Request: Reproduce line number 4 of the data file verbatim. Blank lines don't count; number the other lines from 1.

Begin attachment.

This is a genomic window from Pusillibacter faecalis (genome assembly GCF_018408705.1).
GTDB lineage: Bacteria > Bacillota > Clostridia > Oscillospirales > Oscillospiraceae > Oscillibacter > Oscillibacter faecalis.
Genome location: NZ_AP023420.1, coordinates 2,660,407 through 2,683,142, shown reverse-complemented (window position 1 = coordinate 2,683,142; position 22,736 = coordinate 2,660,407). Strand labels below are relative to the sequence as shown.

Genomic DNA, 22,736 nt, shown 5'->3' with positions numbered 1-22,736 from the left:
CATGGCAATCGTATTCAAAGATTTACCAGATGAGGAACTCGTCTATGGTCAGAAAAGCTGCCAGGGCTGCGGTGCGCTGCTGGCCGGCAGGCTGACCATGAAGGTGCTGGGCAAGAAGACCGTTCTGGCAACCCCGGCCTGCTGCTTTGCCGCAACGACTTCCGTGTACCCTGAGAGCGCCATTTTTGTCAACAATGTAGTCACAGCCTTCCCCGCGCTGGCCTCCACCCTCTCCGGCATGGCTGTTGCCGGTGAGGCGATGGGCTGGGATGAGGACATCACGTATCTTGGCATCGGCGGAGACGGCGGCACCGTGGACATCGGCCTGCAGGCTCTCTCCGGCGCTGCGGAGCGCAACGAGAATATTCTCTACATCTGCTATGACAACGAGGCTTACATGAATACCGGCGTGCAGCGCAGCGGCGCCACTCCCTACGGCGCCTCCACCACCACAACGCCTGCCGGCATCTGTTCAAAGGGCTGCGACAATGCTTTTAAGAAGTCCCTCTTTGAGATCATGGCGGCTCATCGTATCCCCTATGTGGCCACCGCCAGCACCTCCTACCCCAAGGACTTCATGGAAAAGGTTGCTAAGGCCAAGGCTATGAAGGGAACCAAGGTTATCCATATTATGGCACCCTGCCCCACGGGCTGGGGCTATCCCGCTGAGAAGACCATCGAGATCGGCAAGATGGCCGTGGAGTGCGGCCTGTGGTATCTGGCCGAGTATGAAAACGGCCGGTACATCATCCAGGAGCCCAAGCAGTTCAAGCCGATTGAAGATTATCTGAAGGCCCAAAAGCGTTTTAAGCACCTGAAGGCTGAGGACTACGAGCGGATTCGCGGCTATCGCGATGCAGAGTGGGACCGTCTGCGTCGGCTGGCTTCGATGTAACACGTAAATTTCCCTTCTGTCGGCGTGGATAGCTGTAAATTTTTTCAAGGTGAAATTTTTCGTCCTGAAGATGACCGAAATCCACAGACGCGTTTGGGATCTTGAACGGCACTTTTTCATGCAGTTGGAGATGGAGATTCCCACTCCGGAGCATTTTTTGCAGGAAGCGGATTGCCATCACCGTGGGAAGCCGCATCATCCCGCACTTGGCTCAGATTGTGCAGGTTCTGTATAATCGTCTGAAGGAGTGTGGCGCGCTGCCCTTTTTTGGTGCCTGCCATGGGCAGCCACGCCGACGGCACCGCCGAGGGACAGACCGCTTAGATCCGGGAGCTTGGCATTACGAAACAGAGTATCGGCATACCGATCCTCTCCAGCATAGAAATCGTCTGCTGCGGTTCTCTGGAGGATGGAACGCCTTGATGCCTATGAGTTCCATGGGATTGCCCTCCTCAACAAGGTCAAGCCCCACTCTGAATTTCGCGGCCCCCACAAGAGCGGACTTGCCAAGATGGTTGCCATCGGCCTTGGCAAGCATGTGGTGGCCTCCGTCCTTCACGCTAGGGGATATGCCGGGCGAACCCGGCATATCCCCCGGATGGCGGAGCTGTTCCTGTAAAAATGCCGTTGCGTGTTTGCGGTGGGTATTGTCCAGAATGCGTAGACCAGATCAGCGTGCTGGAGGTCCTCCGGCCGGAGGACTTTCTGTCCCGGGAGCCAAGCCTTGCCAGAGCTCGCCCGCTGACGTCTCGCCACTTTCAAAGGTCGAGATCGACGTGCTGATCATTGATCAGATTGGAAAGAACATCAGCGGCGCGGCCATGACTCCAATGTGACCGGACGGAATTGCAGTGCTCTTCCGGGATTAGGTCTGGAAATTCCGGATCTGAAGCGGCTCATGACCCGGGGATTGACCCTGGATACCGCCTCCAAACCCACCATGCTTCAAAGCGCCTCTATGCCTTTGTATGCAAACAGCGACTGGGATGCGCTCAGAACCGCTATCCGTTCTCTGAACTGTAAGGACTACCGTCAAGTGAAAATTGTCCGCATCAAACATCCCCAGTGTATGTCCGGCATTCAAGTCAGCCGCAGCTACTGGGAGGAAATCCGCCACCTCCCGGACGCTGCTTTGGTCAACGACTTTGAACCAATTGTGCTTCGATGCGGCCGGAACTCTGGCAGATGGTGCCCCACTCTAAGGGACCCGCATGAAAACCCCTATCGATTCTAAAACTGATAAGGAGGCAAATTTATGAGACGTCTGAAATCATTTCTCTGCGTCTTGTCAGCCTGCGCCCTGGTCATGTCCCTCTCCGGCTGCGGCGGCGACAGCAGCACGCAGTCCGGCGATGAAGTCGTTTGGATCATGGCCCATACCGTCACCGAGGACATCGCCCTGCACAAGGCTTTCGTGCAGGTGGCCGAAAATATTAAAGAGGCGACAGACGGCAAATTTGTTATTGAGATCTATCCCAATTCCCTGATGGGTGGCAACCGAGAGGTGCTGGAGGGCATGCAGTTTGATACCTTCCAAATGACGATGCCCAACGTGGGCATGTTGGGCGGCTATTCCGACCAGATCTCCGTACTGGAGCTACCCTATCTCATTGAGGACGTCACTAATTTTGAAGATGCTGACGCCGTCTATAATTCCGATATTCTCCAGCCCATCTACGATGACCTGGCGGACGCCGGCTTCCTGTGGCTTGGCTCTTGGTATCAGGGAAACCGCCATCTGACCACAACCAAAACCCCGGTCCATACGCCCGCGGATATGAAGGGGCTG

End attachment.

Genomic DNA, 22,736 nt, shown 5'->3' with positions numbered 1-22,736 from the left: